Blimey, we’re crafty so-and-sos.
From darning socks to upcycling vintage furniture, human beings have a knack of extending the life expectancy of everyday items and, if nothing else, it makes money-saving sense.
Tinkering and technology don’t always go hand in hand, though. Applying the ‘make do and mend’ mantra to tablets and toasters isn’t quite the same as taking a needle and thread to a pair of cable-knit leg-warmers.
Even with techie acumen and a soldering gun in hand, home-made gadget repair has an underlying issue with accessibility: manufacturers of electronic goods have not been legally required to make available to consumers either spare parts or the instruction booklets required to fit them.
But things are tiptoeing towards change.
The government’s ‘right to repair’ laws, enshrined in July, promote the repairability of electronic products.
Under the new rules, manufacturers of numerous white goods, as well as products with electronic displays like TVs, must make spare parts available to consumers so they can carry out repairs either themselves or via a third-party professional repairer when the inevitable fault rears its ugly head.
Manufacturers have a two-year window to make the necessary changes to their business, though laptops, smartphones and tablets, as well as cookers and hobs, tumble dryers and microwaves, are not yet included in the new rules.
The legislation makes it compulsory for manufacturers to make spare parts available within two years of an appliance going on sale and for up to ten years after an appliance has finished production. Firms will also need to ensure certain information about repairing and maintaining appliances, manuals and guides, are also available. Tricky or dangerous parts to fit will be available only to a professional, while others will be available to all.
Great news, then, if you’re counting the coppers and are handy with a drain filter. Yet right to repair goes well beyond salvaging your latest QLED crush. There’s a colossal environmental problem at play here.
Waste not, want not
If you’ve visited the tip lately, you’ll have noticed the giant skip full to the brim with blenders, lamps and Scart leads — a mountain of electronic waste (e-waste), much of which is perfectly repairable.
According to the Global E-Waste Monitor, Britain produces more waste of this kind per person than any other country in the world, except Norway — 24.9kg a year, per person. This is 10kg above the EU average. Globally, around 50million metric tonnes of e-waste are thrown into incinerators and landfills. So where does it all come from?
Last year, the Environmental Audit Committee alerted the government to the scale of the issue via a report on e-waste and a design theory known as the circular economy, when unnecessary waste is reduced and resources are not only conserved but also fed back into the supply chain for the manufacture of a new wave of products.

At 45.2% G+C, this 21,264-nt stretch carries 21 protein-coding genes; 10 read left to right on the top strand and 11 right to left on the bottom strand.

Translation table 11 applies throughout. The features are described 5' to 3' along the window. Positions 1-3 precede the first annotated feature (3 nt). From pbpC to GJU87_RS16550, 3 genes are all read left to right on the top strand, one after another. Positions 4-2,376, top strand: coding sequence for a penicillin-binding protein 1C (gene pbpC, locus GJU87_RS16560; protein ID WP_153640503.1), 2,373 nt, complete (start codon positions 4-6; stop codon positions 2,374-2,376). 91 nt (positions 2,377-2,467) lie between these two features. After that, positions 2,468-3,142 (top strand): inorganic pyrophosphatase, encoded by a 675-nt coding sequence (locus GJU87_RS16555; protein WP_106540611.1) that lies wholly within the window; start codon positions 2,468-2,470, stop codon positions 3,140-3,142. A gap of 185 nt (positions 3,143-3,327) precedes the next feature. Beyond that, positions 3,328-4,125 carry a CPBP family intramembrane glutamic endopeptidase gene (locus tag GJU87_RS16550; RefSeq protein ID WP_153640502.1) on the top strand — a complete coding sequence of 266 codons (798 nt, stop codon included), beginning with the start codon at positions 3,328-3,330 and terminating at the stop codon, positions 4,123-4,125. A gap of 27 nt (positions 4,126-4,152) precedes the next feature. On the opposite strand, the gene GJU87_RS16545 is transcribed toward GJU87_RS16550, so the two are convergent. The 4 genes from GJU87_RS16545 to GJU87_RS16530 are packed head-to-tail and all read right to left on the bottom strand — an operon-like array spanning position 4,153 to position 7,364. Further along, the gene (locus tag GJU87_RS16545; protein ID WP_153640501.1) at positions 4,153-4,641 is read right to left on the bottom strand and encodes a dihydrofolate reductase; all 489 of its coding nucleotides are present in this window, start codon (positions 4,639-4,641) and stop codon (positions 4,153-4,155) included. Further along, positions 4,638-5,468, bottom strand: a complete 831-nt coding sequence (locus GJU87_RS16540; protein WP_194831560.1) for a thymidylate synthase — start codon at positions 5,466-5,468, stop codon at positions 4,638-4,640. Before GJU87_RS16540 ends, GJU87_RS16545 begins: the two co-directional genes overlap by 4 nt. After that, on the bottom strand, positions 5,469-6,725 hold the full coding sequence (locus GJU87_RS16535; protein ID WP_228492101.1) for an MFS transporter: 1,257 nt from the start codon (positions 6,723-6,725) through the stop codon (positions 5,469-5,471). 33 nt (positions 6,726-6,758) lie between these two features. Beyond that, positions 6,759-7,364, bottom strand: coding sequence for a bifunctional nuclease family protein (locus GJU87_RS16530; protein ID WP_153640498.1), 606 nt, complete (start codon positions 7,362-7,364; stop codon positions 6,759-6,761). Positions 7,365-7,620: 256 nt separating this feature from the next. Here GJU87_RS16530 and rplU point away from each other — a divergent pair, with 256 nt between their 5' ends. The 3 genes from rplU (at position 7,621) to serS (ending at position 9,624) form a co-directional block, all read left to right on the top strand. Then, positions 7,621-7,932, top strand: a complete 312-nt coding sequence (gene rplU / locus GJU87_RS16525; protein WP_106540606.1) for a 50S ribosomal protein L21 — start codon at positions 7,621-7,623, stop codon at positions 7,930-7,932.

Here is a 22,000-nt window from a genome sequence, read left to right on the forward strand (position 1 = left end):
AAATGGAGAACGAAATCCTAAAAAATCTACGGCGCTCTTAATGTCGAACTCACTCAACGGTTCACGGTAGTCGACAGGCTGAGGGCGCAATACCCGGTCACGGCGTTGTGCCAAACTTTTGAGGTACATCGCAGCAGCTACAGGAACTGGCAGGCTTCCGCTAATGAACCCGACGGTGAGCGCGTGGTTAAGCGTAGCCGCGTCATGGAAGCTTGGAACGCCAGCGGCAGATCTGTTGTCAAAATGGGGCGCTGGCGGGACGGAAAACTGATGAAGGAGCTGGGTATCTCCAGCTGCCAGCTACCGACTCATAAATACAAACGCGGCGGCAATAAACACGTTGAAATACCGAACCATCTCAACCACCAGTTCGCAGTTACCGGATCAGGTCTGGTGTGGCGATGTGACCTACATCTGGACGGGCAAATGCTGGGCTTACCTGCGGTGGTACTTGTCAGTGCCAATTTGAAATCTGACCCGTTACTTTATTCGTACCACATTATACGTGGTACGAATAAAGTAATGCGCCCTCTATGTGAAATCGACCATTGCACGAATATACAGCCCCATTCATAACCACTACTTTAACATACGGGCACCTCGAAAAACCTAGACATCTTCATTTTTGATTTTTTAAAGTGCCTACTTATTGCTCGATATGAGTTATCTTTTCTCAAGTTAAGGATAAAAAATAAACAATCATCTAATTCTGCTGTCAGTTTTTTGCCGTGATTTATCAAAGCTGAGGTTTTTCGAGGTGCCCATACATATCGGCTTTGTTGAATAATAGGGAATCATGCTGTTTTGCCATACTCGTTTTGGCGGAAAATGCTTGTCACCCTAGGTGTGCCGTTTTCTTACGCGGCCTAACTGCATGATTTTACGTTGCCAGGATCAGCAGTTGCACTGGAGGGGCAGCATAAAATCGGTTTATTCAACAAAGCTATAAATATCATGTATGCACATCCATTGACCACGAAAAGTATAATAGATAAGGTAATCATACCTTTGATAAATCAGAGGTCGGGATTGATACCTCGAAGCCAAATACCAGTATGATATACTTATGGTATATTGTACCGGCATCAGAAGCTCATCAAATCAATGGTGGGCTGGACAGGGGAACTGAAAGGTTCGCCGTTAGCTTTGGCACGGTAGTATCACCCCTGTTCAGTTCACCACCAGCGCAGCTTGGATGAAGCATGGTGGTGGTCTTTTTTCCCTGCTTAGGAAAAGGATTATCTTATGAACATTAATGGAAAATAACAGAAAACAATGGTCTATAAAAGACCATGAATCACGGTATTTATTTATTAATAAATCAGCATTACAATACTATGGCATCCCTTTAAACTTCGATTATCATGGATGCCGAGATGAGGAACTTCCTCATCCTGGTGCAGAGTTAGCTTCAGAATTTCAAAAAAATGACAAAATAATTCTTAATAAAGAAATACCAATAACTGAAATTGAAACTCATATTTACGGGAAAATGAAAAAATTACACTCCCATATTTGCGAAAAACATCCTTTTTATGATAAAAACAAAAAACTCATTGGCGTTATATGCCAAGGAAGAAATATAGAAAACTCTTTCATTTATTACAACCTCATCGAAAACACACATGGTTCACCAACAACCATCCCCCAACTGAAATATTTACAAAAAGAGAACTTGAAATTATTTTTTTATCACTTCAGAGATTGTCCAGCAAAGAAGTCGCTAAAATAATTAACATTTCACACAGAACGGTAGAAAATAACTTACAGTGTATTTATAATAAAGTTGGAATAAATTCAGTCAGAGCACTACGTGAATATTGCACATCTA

The report pulled no punches in calling out the culprits resisting such an ethos. Online marketplace behemoths, like Amazon, were accused of refusing to collect and recycle electronics (a service many independent chains provide), while tech giant Apple was criticised with a claim it glued together components to make any home-made or third-party repair almost impossible.
The report concluded that without access to the components to repair devices, or manuals on how to fix issues, coupled with expensive charges for in-house repair, it is more economical for the consumer to throw the item away and replace it with a new one.
It’s hoped the right to repair law will incentivise a repair culture and challenge the practice known as ‘planned obsolescence’, when manufacturers deliberately design appliances to break down after a certain period — we’re looking at you, laptop, tablet and smartphone makers.
If it doesn’t, the right to repair law will need some repairing of its own.
Future rights (and fights)
The right to repair movement is nothing new. While many of us would quiver when asked to fix a washing machine with nothing but a trusty screwdriver and a tea towel, a global grassroots community with self-made tutorials and video teardowns (explaining what goes into a product and how to mend it) has been countering planned obsolescence, and aligning with the circular economy approach, since the turn of the century.
The first Repair Café opened in Amsterdam in 2009. Today there are 2,000 Repair Cafés in 35 countries. There’s even an International Repair Day, held every October.
Meanwhile, over in the US tech help site iFixit — launched in 2003 when co-founder Kyle Wiens couldn’t find a repair manual for his Apple iBook — supplies parts, tools and instructions so people can fix thousands of consumer electronics, while YouTubers and Reddit forums give free advice on repairs.
President Joe Biden is also shaking his fist at Big Tech. He recently ordered the Federal Trade Commission to prohibit manufacturers from stopping the repair of equipment by individuals or independent shops. If Biden has his way, new rules will affect a range of technological industries such as banking, internet service providers and airlines.
Not everyone is happy about this proposed shift in culture. Tractor manufacturer John Deere opposes legislation, citing safety concerns; the Alliance for Automotive Innovation, which represents firms such as General Motors, believes any legal revisions will violate intellectual property laws; and TechNet, a political lobby group working for Apple and Hewlett-Packard, argues that independent repair could affect the security and safety of devices, giving hackers a green light to play around with firmware.
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